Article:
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April 1, 2009


by sven at 7:00 am

micro-collage #1

I've developed a new collage form: micro-collages.

Here's how it works: Go online and use Google Images searches, Flickr, National Geographic's website, etc.… Collect lots and lots of images. Collect ones that appeal to you for whatever reason, based on gut instinct -- try to avoid searching for images based on preconception (e.g. "I need a picture of a tree here"). If you have a Mac, you can use "Preview" to print out 16 images per page, each the size of a postage stamp.

Most collage methods have you overlapping images… You could do that here, but because the pictures are so small, I found I wanted space between them so they remained legible. Even so, the juxtapositions created by putting images next to one another are plain.


Why this method?

a) to conserve space
When I took Sara Swink's Two Day Creative Process Workshop back in January, I decided to push my own limits and try making a "mega-collage." Rather than fill up the rectangle of a blank page, I just started in the middle and worked my way outward. The 6'x4' monstrosity that resulted is far richer with imagery than most collages I've done -- but there's no good way to store it. By using 1"x1" images to start with, I can put the same amount of visual information into a normal sketchbook spread.

micro-collage #2

b) to use the internet as an image resource
People who do collaging regularly tend to have stacks and stacks of magazines… But the good stuff starts getting thinned out over time. I figured there must be a way to make use of the internet to find new material. It's a little tricky to get truly random images via Google. I tried using random word generators to help with this; also just doing searches based on words that popped to mind. Flicker, I found, has better randomizing applications -- it's easy to surf from collection to collection.

A side benefit of doing image collection digitally: you get to keep your original image files and use them again in future collages if you find something you really like.

micro-collage #3

c) juxtapositions are the spark of creativity
It's hard to think of an original idea off the top of your head. Visual prompts really help get the juices flowing. What's more, when you you have a large selection of random materials to work with, you just can't help but make highly personal discoveries. It's like tarot cards: you start reading your own psyche into the unexpected juxtapositions.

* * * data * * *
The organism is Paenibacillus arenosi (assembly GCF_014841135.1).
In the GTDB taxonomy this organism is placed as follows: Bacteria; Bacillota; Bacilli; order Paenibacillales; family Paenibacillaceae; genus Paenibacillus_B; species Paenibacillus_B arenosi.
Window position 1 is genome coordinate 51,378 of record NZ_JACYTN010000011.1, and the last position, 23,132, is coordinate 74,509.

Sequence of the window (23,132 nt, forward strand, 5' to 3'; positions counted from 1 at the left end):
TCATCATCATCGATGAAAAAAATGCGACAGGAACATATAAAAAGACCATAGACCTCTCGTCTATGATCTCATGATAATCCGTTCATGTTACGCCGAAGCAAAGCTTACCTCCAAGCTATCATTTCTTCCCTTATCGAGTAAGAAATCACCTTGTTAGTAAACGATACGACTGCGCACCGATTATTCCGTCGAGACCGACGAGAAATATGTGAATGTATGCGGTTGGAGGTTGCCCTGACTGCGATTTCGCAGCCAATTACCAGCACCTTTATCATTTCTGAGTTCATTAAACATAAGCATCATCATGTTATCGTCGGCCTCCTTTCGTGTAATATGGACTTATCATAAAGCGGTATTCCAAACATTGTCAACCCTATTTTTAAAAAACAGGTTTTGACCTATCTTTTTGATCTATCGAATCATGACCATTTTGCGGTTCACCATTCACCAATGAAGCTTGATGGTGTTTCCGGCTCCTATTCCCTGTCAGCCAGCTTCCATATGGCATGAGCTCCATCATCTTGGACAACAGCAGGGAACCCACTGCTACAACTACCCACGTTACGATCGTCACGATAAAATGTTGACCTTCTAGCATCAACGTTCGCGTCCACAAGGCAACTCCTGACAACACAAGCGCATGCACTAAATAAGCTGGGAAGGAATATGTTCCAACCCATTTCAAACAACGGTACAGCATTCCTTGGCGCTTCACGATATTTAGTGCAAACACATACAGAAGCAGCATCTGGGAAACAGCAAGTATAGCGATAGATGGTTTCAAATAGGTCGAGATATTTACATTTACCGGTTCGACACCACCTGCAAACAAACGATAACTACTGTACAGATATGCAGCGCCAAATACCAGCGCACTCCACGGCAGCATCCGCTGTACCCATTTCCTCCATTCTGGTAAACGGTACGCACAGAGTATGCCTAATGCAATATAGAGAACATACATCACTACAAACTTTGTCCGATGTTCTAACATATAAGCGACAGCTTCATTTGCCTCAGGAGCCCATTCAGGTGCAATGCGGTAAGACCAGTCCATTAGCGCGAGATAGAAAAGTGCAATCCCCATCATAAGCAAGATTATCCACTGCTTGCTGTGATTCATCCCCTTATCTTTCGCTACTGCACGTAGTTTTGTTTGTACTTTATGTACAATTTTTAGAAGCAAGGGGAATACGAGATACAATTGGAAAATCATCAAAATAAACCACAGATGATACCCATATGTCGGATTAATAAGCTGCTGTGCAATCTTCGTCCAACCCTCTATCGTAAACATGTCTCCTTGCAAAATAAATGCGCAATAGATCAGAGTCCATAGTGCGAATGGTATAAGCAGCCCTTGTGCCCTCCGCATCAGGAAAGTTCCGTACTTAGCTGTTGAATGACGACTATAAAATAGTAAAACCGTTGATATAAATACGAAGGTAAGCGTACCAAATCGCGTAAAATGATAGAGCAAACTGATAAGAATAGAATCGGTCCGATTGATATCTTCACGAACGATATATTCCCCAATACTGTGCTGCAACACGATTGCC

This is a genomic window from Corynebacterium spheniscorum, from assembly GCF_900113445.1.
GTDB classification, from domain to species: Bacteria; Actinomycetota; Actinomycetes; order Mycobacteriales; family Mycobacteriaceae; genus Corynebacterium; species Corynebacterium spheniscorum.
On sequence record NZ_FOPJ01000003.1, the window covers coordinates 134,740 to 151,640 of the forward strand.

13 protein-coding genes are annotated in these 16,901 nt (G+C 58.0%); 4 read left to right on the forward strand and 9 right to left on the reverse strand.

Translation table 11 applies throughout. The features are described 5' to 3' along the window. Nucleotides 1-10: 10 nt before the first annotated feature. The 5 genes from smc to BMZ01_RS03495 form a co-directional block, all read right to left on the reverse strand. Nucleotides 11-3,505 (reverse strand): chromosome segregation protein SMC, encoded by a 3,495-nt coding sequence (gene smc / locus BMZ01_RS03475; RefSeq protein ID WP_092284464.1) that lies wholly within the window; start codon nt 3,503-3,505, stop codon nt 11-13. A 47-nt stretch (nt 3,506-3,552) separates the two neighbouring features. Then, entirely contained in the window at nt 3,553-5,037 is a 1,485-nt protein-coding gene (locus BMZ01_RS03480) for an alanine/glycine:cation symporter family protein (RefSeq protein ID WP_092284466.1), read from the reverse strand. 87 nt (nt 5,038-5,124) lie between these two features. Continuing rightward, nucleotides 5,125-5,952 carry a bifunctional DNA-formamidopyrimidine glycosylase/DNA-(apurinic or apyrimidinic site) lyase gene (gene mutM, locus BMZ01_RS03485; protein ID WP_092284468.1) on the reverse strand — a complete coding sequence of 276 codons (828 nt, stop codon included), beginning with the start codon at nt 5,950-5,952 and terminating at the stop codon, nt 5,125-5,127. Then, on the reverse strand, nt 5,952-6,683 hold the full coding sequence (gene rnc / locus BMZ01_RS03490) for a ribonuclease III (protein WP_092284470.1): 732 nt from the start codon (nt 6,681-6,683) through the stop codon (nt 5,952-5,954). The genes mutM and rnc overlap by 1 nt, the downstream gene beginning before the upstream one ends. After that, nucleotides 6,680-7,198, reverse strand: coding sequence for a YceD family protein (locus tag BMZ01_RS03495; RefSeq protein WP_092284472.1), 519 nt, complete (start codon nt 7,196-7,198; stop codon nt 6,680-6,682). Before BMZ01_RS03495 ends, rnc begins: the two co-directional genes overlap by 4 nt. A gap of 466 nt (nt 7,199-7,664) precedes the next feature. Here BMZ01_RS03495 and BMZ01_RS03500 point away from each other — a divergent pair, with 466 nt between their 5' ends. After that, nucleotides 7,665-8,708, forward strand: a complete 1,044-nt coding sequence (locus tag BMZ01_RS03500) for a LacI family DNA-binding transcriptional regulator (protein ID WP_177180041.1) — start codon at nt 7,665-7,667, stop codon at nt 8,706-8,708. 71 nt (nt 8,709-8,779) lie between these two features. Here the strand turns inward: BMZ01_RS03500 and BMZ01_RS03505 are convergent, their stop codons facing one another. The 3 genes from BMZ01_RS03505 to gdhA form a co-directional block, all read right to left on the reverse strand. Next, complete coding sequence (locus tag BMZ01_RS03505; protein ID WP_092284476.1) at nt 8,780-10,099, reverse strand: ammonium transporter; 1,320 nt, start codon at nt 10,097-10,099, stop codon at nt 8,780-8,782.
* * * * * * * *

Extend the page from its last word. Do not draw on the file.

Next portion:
Personally, I've found that this method is fantastic for helping me generate story ideas for playwriting and fiction. I wrote the play "The Astronaut & The Nude" based on micro-collage #1. Proof of concept. I'm eager to do more writing based on the other two pieces.

posted by sven | permalink | categories: other art, sketchbook

March 31, 2009

paintings from december

by sven at 7:00 am

up - Dec 31

Back in December I was doing a lot of paintings in my sketchbook. I've been meaning to post a sampling for a long while now.

troubled sky - Dec 6

I was finding that abstracts were a nice way to warm up the visual part of my brain. Lately, though, the painting energy's been getting spent on birthday cards.

green vortex - Dec 6

As you can probably tell, these are all improvised pieces. I only have the roughest idea of what I'm going to do when I start out.

Damocles - Dec 6

The text reads: "A long time waiting, waiting I've said so many times, but not now, the river flows and falls… All out of time, out of mind, then fall out, these words like swords on the tongue, long and dangling over the last man on Earth, we wait and our tongues hurt as we watch each last ear turned to hear the snap as it breaks and drops… So close your eyes and forget the name because there is no name… If we gave him a name the pain would multiply -- but no, we forget the words and let go -- we fall like knives. Damocles in the bull's-eye crosshairs, our planes drop downward to Pearl Harbor, thirsty for time to halt and tongues tied in knots."

It's stream-of-consciousness writing, largely there for texture. (Also a little shout out to Grant, whose film "The Sword of Damocles" popped to mind.)

own reward - Dec 7

Text: "Long time I waited -- does waiting ever pay? I waited but the river did not. So unhitched from my moorings now I'm falling downhill with water toward a fall. But in the meantime I sing along with the trouble of currents, a song of drowning stars. Look up through moving windows to a dark like sleep itself, yes dark close to me as my own eyes closed. Dreaming awake is its own reward."

Painting lettering is slower and feels more meditative than just using a colored pencil.

abstract - Dec 23